Who is a Jew? Controversial question among Jewish people. Answers differ depending upon who you ask.
According to Judaism 101 (http://www.jewfaq.org/whoisjew.htm), for example, Jewish religious law and traditional Orthodox groups make the determination through the maternal line. If one's mother is Jewish, he is Jewish. Even if he doesn’t practice Judaism or identify as a Jew, religious authorities will consider him to be a Jew. Even atheists born to Jewish mothers are considered to be Jews. Formal conversion to Judaism is also a legitimate path to Jewish identity. However, liberal Jewish groups, such as Reform Judaism, consider a person to be Jewish if either of his parents is Jewish and the child was raised Jewish. To muddy the waters further, some Orthodox groups do not recognize the conversions of those affiliated with the Conservative or Reform groups. And what about the people who consider themselves to be Jews who are the children or grandchildren of any of the above scenarios?
Oy Vey! It’s all so complicated.
In my case, my father was an Ashkenazic Jew and my mother was a Polish Catholic. They met and married while they were both serving in the military in 1947. My father was the first member of his family to marry outside of Judaism.
My father’s family tried hard to accept my mother. My great-grandmother, Fanny, taught my mom how to separate dishes in order to maintain a kosher kitchen. My grandmother, Lillian, taught my mom how to cook Jewish cuisine. They grew to love my mother and until her death, my mom affectionately called my grandparents “mother” and “dad”.
We became a blended family. When I arrived, my birth was a joyous occasion with me being the first Jewish grandchild. My grandfather went to the synagogue and gave me the Yiddish name of Heshke (sometimes spelled "Hashka") Ella bat Shimon. For my brother, four years later, there was the bris (circumcision ceremony).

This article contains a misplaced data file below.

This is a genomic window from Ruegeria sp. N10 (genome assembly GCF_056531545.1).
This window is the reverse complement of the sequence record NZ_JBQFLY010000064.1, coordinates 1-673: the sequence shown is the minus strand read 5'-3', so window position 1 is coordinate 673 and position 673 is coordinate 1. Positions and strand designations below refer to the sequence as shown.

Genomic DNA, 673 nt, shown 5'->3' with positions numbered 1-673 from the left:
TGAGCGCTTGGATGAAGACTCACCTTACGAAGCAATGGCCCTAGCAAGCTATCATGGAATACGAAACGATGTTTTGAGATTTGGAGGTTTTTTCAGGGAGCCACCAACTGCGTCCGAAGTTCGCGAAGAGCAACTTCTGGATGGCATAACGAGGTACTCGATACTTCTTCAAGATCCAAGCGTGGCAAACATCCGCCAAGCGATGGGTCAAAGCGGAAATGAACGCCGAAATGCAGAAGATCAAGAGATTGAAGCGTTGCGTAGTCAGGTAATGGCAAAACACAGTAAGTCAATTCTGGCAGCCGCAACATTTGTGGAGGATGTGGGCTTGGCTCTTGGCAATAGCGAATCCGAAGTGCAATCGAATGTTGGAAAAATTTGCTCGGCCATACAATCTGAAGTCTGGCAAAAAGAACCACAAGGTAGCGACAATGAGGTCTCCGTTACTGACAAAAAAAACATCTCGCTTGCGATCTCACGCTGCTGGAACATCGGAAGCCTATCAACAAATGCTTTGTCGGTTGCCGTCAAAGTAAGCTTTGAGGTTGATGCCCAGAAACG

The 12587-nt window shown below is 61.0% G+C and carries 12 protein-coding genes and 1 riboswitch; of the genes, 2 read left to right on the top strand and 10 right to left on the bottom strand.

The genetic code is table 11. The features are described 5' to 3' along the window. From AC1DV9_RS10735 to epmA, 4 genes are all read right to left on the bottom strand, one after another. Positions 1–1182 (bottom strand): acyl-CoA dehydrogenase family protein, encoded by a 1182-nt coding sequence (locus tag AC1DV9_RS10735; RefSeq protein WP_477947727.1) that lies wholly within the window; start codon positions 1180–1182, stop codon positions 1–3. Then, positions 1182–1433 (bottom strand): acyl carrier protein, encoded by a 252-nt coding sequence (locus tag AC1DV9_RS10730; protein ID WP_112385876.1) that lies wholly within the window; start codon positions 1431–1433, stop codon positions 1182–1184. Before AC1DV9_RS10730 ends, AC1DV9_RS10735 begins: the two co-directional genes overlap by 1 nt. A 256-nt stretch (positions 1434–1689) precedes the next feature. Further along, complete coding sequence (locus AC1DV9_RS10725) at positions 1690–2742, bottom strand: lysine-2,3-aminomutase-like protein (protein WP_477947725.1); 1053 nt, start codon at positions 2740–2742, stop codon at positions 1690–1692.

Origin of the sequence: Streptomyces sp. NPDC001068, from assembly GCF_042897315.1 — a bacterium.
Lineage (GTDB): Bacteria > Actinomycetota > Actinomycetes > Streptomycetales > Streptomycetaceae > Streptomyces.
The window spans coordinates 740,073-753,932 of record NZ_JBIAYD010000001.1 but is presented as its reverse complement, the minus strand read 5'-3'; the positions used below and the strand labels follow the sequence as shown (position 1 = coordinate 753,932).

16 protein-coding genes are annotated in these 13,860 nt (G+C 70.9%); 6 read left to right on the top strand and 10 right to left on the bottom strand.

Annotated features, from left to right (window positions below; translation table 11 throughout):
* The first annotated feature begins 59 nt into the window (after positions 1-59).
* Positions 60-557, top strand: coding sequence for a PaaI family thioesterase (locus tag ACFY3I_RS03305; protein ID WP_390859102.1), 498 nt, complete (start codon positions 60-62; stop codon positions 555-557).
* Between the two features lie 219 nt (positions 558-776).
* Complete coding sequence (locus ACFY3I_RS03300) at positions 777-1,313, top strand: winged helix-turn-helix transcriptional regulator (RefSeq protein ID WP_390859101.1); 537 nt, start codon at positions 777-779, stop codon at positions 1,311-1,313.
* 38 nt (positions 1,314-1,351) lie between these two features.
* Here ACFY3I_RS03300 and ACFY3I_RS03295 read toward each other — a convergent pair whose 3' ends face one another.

One of the other things my parents did to try to make their interfaith marriage work was to celebrate the holidays of both traditions. My mom hosted the Christian and secular holidays at our house, and the Jewish ones were hosted in the home of my paternal grandmother. Although my brother and I were raised with smatterings of Christianity in our lives, we identified as being Jewish. We never attended church, but we did go to the synagogue. We perceived Christmas and Easter as extensions of the secular holidays, having no religious significance, just another day off from school.
It wasn't until my parents divorced and my mother moved out-of-state to live with her family that we were enrolled in a Catholic school and forced to practice Catholicism. Can you imagine? Two little Jewish children yanked away from a large, loving Jewish family and enrolled in a Catholic school? I was barely 12 years old. Within the timeframe of one year, the nuns prepared me for baptism, Holy Communion, and Confirmation. I was caught up in the whirlwind, too young to fully understand what was going on. I remember one time when a nun slapped my face because I told her that Jews did not kneel to pray.
At home, I was a grieving child in extreme emotional agony. My mother’s alcoholism was progressing, and I was also being molested by one of her brothers. My father had gotten remarried to a Jewish woman and they had a child, a little girl. How jealous I was that my sister had taken my daddy and had him all to herself! I felt abandoned and alone. Life as I had known before my parents’ divorce was stolen from me and replaced with a wretched nightmare from which I could not awaken.
It was during this time that I found comfort and solace in the Catholic Church. The image of the suffering, crucified Christ on the altar spoke to my own pain. The inviting, outstretched arms of the Virgin Mary statue from her niche nurtured and soothed my aching heart. Stories of martyred saints reinforced my sense of victim hood. I no longer felt alone.
At the same time, my identity as a Jew was strong. Summer vacations and regular phone contact maintained the ties of kinship with my father and the rest of my Jewish family. But they were so far away, and my Jewishness seemed out of immediate reach. Despite the psychological peace I felt when I attended mass, I knew in my heart that Jesus was not the son of God. Around the age of 16, I returned to Judaism. My grandfather wrote a letter of introduction to the rabbi at a local synagogue and asked him to accept me as a student. After almost a year of studying, the rabbi called me into his office one day after class and told me that he wanted me to join a class that was preparing for formal conversion to Judaism. Shocked, I replied, “But why? I’m already Jewish!” He calmly explained that I was not really Jewish because my mother was a Christian. Oh how I cried later that night in a telephone call to my grandfather. He gently encouraged me to participate in the conversion ceremony. I still remember his words: “This way, no one can ever say that you’re not a Jew.”
How could anyone say that I was not a Jew? Me, Heshke Ella bat Shimon, whose formative childhood years were spent immersed in Jewish culture and ethnicity. Did I need to convert because the wrong parent was Jewish?
To be continued, Insha Allah ...